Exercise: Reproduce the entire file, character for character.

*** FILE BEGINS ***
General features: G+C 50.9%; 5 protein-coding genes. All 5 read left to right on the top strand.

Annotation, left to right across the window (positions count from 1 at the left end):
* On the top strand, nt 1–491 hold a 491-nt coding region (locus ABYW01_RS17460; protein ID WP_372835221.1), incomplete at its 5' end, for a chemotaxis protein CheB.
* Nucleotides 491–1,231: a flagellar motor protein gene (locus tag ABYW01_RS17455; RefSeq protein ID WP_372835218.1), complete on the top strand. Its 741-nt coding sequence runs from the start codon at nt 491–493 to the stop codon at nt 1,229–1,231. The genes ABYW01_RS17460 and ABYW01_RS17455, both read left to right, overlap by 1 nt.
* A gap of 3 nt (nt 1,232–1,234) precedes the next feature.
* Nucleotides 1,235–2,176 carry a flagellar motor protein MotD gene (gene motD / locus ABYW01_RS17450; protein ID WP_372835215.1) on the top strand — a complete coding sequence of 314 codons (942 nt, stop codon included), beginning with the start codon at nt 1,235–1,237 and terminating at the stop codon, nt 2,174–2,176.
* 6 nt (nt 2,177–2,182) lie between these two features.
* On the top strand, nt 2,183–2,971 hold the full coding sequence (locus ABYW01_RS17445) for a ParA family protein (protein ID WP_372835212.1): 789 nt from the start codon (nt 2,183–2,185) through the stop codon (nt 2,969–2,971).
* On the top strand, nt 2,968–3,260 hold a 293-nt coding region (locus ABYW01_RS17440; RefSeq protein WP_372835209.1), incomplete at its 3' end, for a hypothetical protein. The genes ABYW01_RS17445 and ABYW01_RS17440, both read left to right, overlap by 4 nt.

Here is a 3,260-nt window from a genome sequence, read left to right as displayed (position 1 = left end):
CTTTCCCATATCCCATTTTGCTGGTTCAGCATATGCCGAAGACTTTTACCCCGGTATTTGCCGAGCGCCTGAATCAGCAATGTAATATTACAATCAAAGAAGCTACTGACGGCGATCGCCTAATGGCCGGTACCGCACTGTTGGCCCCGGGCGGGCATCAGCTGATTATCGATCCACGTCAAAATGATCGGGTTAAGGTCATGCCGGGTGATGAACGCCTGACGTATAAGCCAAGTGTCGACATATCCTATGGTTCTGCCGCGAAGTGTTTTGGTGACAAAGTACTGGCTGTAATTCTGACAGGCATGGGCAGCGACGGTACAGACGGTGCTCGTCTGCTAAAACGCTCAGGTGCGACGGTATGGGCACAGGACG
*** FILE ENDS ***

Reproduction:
General features: G+C 50.9%; 5 protein-coding genes. All 5 read left to right on the top strand.

Annotation, left to right across the window (positions count from 1 at the left end):
* On the top strand, nt 1–491 hold a 491-nt coding region (locus ABYW01_RS17460; protein ID WP_372835221.1), incomplete at its 5' end, for a chemotaxis protein CheB.
* Nucleotides 491–1,231: a flagellar motor protein gene (locus tag ABYW01_RS17455; RefSeq protein ID WP_372835218.1), complete on the top strand. Its 741-nt coding sequence runs from the start codon at nt 491–493 to the stop codon at nt 1,229–1,231. The genes ABYW01_RS17460 and ABYW01_RS17455, both read left to right, overlap by 1 nt.
* A gap of 3 nt (nt 1,232–1,234) precedes the next feature.
* Nucleotides 1,235–2,176 carry a flagellar motor protein MotD gene (gene motD / locus ABYW01_RS17450; protein ID WP_372835215.1) on the top strand — a complete coding sequence of 314 codons (942 nt, stop codon included), beginning with the start codon at nt 1,235–1,237 and terminating at the stop codon, nt 2,174–2,176.
* 6 nt (nt 2,177–2,182) lie between these two features.
* On the top strand, nt 2,183–2,971 hold the full coding sequence (locus ABYW01_RS17445) for a ParA family protein (protein ID WP_372835212.1): 789 nt from the start codon (nt 2,183–2,185) through the stop codon (nt 2,969–2,971).
* On the top strand, nt 2,968–3,260 hold a 293-nt coding region (locus ABYW01_RS17440; RefSeq protein WP_372835209.1), incomplete at its 3' end, for a hypothetical protein. The genes ABYW01_RS17445 and ABYW01_RS17440, both read left to right, overlap by 4 nt.

Here is a 3,260-nt window from a genome sequence, read left to right as displayed (position 1 = left end):
CTTTCCCATATCCCATTTTGCTGGTTCAGCATATGCCGAAGACTTTTACCCCGGTATTTGCCGAGCGCCTGAATCAGCAATGTAATATTACAATCAAAGAAGCTACTGACGGCGATCGCCTAATGGCCGGTACCGCACTGTTGGCCCCGGGCGGGCATCAGCTGATTATCGATCCACGTCAAAATGATCGGGTTAAGGTCATGCCGGGTGATGAACGCCTGACGTATAAGCCAAGTGTCGACATATCCTATGGTTCTGCCGCGAAGTGTTTTGGTGACAAAGTACTGGCTGTAATTCTGACAGGCATGGGCAGCGACGGTACAGACGGTGCTCGTCTGCTAAAACGCTCAGGTGCGACGGTATGGGCACAGGACG